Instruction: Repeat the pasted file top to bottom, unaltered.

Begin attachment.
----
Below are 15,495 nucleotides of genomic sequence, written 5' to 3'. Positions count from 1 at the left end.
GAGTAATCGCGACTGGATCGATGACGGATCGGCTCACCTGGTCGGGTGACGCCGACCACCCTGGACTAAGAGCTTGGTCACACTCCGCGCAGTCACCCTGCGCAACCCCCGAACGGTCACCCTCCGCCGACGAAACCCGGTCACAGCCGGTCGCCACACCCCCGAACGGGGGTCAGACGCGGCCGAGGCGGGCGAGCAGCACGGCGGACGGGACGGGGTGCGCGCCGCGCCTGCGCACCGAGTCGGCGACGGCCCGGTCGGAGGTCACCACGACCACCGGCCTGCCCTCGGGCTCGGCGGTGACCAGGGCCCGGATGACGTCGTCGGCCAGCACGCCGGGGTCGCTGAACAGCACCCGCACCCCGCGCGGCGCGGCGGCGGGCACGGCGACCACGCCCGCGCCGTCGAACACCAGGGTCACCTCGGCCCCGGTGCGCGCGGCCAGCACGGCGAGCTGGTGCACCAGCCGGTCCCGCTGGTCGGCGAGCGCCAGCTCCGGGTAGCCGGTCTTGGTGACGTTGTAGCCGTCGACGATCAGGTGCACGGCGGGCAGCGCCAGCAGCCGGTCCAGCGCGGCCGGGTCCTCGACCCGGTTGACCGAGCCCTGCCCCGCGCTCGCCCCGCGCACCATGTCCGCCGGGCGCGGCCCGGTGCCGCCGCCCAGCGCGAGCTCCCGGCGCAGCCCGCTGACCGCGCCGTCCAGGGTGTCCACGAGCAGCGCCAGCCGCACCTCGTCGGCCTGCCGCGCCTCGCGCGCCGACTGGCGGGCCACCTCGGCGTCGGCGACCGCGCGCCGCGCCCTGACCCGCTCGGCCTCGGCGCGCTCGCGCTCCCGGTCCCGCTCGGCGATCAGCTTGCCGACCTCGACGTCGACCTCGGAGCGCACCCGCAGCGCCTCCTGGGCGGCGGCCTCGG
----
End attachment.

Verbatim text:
Below are 15,495 nucleotides of genomic sequence, written 5' to 3'. Positions count from 1 at the left end.
GAGTAATCGCGACTGGATCGATGACGGATCGGCTCACCTGGTCGGGTGACGCCGACCACCCTGGACTAAGAGCTTGGTCACACTCCGCGCAGTCACCCTGCGCAACCCCCGAACGGTCACCCTCCGCCGACGAAACCCGGTCACAGCCGGTCGCCACACCCCCGAACGGGGGTCAGACGCGGCCGAGGCGGGCGAGCAGCACGGCGGACGGGACGGGGTGCGCGCCGCGCCTGCGCACCGAGTCGGCGACGGCCCGGTCGGAGGTCACCACGACCACCGGCCTGCCCTCGGGCTCGGCGGTGACCAGGGCCCGGATGACGTCGTCGGCCAGCACGCCGGGGTCGCTGAACAGCACCCGCACCCCGCGCGGCGCGGCGGCGGGCACGGCGACCACGCCCGCGCCGTCGAACACCAGGGTCACCTCGGCCCCGGTGCGCGCGGCCAGCACGGCGAGCTGGTGCACCAGCCGGTCCCGCTGGTCGGCGAGCGCCAGCTCCGGGTAGCCGGTCTTGGTGACGTTGTAGCCGTCGACGATCAGGTGCACGGCGGGCAGCGCCAGCAGCCGGTCCAGCGCGGCCGGGTCCTCGACCCGGTTGACCGAGCCCTGCCCCGCGCTCGCCCCGCGCACCATGTCCGCCGGGCGCGGCCCGGTGCCGCCGCCCAGCGCGAGCTCCCGGCGCAGCCCGCTGACCGCGCCGTCCAGGGTGTCCACGAGCAGCGCCAGCCGCACCTCGTCGGCCTGCCGCGCCTCGCGCGCCGACTGGCGGGCCACCTCGGCGTCGGCGACCGCGCGCCGCGCCCTGACCCGCTCGGCCTCGGCGCGCTCGCGCTCCCGGTCCCGCTCGGCGATCAGCTTGCCGACCTCGACGTCGACCTCGGAGCGCACCCGCAGCGCCTCCTGGGCGGCGGCCTCGG